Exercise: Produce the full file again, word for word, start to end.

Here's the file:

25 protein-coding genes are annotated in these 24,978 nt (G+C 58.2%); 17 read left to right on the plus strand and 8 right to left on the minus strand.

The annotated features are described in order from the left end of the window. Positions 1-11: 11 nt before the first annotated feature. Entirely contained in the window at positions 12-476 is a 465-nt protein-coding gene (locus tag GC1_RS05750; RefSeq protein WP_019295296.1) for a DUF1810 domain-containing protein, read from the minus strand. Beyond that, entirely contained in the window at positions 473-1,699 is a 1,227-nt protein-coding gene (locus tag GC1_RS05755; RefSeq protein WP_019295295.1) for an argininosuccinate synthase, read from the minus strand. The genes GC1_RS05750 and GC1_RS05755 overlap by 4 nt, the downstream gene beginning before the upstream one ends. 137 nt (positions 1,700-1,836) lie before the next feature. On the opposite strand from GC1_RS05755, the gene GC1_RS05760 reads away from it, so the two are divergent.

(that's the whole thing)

25 protein-coding genes are annotated in these 24,978 nt (G+C 58.2%); 17 read left to right on the plus strand and 8 right to left on the minus strand.

The annotated features are described in order from the left end of the window. Positions 1-11: 11 nt before the first annotated feature. Entirely contained in the window at positions 12-476 is a 465-nt protein-coding gene (locus tag GC1_RS05750; RefSeq protein WP_019295296.1) for a DUF1810 domain-containing protein, read from the minus strand. Beyond that, entirely contained in the window at positions 473-1,699 is a 1,227-nt protein-coding gene (locus tag GC1_RS05755; RefSeq protein WP_019295295.1) for an argininosuccinate synthase, read from the minus strand. The genes GC1_RS05750 and GC1_RS05755 overlap by 4 nt, the downstream gene beginning before the upstream one ends. 137 nt (positions 1,700-1,836) lie before the next feature. On the opposite strand from GC1_RS05755, the gene GC1_RS05760 reads away from it, so the two are divergent.